This author strongly advises that instruments previously used for conventional VATS (or even open surgery) can still be used when learning the uniportal approach. Using familiar instruments and techniques shortens the learning curve. Specific equipment for uniportal VATS can be purchased subsequently when the surgeon’s experience may guide him or her in deciding which instruments are most suitable.

This author’s own preferences include:

  • 30-degree 5 mm video-thoracoscope attached to a high-definition video camera system (this provides picture quality almost as good as a 10 mm scope but leaves more room within the small single port for fine instrumentation);
  • Alexis-type wound protector (not necessary for all cases, but very useful when the assistant is inexperienced and repeated cleaning of the scope is required);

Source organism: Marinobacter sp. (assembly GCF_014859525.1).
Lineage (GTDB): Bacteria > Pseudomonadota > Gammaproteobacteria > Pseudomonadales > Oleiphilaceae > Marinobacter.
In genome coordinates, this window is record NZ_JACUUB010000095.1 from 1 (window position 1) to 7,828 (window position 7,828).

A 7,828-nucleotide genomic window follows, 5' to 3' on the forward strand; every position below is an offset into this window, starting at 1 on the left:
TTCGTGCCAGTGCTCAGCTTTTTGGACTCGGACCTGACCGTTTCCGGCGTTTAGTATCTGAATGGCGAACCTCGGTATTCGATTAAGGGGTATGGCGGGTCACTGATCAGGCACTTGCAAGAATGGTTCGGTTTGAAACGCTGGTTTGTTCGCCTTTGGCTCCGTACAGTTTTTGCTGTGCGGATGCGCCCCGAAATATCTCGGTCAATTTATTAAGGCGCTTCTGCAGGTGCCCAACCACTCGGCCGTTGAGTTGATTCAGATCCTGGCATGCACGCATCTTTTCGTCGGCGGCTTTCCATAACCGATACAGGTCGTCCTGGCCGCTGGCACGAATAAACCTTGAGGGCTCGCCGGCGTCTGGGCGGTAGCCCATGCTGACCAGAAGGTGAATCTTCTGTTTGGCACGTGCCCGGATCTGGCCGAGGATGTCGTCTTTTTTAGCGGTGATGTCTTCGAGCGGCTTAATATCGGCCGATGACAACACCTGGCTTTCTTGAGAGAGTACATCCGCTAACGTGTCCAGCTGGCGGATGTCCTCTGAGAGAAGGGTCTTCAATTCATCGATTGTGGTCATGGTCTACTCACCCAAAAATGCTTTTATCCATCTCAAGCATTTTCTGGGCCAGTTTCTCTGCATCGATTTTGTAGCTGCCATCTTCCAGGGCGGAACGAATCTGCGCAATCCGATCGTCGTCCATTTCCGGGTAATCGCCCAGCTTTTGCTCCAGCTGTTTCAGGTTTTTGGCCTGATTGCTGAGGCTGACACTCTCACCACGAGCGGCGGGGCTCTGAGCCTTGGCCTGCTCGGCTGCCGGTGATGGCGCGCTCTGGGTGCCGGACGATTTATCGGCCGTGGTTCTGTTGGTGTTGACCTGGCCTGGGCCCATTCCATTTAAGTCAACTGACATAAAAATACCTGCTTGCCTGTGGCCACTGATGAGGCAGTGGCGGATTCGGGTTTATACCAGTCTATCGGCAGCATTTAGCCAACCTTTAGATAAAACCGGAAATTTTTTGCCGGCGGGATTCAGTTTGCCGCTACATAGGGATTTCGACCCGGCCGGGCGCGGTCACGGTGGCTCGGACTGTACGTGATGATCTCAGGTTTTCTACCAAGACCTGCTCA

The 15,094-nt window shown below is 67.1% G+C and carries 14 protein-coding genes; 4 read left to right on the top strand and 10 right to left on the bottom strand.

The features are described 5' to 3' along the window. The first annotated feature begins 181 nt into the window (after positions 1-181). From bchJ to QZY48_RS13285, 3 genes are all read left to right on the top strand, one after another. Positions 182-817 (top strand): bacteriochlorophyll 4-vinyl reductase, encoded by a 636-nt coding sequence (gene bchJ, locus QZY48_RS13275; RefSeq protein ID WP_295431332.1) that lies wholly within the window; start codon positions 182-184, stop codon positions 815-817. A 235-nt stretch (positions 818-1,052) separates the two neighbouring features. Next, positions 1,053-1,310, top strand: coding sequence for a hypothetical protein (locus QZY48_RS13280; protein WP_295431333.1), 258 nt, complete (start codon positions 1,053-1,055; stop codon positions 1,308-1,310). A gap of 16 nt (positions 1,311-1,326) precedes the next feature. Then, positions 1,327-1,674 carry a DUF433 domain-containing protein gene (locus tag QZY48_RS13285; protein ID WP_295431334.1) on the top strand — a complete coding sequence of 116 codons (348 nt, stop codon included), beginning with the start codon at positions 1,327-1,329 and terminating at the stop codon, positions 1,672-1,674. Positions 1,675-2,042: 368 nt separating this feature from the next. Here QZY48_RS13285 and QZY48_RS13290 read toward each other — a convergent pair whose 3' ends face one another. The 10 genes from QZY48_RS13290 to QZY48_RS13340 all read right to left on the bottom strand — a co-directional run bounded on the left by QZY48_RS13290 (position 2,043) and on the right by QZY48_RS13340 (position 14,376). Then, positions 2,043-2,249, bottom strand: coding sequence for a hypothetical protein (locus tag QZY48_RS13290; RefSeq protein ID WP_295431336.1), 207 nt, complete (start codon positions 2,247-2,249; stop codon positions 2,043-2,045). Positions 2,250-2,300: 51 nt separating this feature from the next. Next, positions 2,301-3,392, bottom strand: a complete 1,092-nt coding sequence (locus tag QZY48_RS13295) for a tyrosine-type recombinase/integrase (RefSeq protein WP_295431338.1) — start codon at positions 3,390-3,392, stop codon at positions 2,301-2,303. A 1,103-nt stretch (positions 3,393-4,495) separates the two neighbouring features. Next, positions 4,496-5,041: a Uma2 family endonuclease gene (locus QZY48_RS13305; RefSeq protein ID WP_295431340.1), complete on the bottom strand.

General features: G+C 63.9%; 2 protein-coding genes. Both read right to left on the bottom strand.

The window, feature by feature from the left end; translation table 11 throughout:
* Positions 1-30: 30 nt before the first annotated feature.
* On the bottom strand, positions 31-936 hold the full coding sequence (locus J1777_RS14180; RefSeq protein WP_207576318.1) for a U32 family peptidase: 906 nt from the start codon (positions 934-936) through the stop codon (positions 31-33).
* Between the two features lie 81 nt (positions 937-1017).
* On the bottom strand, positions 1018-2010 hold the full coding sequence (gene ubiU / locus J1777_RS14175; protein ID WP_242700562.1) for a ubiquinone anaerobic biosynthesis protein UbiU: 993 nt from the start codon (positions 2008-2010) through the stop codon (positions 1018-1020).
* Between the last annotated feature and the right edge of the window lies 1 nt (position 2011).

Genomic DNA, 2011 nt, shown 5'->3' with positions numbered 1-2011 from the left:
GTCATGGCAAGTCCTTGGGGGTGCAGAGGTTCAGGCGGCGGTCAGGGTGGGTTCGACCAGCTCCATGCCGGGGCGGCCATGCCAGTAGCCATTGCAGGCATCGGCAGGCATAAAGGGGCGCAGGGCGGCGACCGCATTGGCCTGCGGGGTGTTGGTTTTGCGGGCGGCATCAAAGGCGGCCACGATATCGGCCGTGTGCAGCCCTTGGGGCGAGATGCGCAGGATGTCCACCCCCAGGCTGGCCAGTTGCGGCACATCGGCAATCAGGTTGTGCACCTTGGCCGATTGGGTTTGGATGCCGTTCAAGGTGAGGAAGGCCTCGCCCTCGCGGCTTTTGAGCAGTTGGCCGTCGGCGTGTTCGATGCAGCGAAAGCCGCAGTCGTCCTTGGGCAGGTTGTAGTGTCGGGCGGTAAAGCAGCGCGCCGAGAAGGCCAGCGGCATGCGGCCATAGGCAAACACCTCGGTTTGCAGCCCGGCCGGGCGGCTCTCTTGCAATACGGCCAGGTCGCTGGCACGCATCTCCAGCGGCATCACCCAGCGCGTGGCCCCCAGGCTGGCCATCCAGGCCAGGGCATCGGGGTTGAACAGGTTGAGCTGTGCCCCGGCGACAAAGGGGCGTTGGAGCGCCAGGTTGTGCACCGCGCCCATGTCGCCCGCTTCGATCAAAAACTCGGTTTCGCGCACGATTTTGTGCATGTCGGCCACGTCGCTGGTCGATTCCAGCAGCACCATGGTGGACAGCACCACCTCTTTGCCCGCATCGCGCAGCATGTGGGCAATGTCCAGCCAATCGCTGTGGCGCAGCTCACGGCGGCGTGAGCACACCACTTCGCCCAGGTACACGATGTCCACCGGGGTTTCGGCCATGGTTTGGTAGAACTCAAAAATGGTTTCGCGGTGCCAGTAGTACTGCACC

• Long, curved ring (sponge-holding) forceps for lung retraction;
  • Long Metzenbaum scissors for dissection (more for spreading tissues than for direct cutting);
  • Yankauer sucker for blunt dissection;
  • Rumel and Roberts forceps for dissecting behind hilar structures;
  • Long-tipped diathermy (electro-cautery) and/or ultrasonic dissection device for dissection;
  • Endoscopic stapler (reloads with a curved tip on the anvil are expensive but can be very useful for negotiating vessels);
  • Polymer vascular clips (as a cheaper alternative to stapling with smaller vessels).

It is prudent to establish criteria for conversion before proceeding. It should be decided beforehand how much time can be spent on any part of the operation (e.g., vein and artery dissection and adhesiolysis) or how much blood can be loss before conversion is mandatory. When those limits are reached, there should be no hesitation to convert.

Basic principles

Getting started